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Re: Security policy oversight needed?



Am 2009-11-19 00:58, schrieb Chris Adams:
After seeing two conflicts over PolicyKit default policies allowing
unprivileged to do things that previously only root could do, it seems
to me that there needs to be some kind of oversight on security policy
for the distribution.  Right now, any package maintainer can make
changes to system security policy, without announcing it, getting any
approval, etc.

In the two cases I've seen, the maintainers decided that their way was
the right way and closed the bug reports without any real discussion,
which just seems unacceptable to me.

Any package (whether new or an update) that adds/changes PolicyKit,
consolehelper, or PAM configuration, and anything that installs new
setuid/setgid executables, should require some additional third-party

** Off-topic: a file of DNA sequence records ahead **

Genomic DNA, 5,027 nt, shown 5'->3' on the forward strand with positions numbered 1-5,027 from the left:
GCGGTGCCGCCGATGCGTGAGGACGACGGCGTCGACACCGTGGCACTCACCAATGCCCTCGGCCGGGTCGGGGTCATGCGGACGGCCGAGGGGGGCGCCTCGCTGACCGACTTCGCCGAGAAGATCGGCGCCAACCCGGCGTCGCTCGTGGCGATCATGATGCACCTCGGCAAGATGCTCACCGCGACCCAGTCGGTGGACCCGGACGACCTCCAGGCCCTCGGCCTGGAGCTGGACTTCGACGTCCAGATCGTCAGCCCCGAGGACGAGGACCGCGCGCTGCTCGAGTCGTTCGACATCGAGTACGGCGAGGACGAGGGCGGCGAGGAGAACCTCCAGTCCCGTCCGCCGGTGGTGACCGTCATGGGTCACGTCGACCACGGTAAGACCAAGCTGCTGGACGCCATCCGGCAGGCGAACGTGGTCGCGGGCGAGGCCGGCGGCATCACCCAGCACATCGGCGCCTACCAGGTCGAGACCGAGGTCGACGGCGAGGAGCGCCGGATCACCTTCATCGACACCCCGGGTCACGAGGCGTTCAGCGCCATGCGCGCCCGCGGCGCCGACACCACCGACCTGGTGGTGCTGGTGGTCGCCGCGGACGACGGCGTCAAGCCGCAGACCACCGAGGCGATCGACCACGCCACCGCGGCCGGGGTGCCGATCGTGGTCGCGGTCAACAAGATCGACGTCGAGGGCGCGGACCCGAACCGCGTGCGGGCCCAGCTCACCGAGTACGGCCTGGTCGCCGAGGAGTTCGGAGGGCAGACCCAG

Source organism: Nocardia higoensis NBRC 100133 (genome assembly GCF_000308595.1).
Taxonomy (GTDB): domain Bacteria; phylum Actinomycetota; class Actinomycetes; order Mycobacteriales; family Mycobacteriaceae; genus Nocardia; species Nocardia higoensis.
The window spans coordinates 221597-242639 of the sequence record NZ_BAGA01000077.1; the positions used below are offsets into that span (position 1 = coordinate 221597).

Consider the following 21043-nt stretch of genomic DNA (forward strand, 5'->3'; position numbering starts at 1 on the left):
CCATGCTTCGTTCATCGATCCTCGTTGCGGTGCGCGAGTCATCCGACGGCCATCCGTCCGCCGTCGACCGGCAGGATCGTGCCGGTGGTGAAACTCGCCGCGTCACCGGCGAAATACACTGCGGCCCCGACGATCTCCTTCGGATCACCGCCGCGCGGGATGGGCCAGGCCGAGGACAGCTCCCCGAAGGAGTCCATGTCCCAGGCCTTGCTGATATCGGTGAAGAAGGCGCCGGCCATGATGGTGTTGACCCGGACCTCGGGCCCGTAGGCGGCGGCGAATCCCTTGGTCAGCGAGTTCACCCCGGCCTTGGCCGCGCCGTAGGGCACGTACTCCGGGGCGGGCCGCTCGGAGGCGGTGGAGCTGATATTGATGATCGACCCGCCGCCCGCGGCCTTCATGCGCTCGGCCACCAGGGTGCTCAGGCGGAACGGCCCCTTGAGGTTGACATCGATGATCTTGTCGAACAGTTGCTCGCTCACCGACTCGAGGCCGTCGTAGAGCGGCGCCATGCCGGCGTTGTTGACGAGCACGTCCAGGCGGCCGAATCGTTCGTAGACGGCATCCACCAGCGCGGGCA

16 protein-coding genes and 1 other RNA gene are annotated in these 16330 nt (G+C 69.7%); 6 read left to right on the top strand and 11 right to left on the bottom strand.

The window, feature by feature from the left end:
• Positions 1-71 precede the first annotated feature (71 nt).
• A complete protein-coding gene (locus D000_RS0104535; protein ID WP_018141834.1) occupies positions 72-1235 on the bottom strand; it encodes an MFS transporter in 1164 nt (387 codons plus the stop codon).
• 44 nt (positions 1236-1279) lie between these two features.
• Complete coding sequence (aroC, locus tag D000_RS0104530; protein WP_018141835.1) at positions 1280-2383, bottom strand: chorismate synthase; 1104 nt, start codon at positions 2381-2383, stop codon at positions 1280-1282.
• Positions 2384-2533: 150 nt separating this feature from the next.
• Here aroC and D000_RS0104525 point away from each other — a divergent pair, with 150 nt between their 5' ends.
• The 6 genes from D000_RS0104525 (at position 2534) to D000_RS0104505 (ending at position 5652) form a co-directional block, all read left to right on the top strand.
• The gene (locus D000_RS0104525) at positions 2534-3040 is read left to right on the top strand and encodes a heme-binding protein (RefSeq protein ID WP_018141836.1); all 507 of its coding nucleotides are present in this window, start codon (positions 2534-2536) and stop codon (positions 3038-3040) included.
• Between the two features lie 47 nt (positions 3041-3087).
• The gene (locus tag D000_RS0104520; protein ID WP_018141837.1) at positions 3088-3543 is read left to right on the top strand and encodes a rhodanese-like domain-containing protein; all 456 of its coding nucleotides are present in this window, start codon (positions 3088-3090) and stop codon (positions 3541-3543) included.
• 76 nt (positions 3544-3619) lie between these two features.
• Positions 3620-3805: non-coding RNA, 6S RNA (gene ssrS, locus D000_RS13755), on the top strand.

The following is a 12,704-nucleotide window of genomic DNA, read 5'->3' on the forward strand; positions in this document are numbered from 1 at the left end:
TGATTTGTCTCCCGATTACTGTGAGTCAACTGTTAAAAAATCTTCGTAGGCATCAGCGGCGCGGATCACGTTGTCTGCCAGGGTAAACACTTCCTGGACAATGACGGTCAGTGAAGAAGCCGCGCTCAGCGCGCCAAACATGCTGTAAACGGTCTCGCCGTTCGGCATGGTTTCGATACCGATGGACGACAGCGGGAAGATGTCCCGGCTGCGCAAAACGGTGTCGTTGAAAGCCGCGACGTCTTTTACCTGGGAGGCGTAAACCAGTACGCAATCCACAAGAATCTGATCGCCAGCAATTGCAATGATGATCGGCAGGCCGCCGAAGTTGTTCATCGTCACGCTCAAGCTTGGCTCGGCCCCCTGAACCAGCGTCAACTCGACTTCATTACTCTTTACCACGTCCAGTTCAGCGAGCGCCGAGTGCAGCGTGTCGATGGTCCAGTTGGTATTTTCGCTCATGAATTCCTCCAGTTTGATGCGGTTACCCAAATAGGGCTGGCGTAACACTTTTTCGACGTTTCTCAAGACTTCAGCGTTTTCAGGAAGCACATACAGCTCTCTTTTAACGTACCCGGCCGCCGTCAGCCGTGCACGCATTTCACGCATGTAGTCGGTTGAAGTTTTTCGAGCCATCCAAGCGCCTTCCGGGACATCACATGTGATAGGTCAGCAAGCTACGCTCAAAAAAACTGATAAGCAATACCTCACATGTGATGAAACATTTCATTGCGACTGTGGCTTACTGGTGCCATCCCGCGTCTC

review.  Any significant changes that passes review should require some
minimum amount of advance notice and documentation on how to revert
(preferably in some common easy-to-find place in the wiki).

Is this feasible?  Who needs to look at this?

I would like to see this discussion separate from discussion about the
current issue with PackageKit.


I would like to see (and I brought this up on the list before) a page listing selinux exceptions. That is: applications which are essentially untrusted because of weird things they do with memory or whatever. The list would be in two parts: apps that have to be like this because of how they work (e.g. Java, mono) and apps that are badly written and should be fixed (firefox was/is one culprit).

The list would ensure two things:
1. That there is visibility of what selinux does not cover
2. That bad applications get attention or at least exposure


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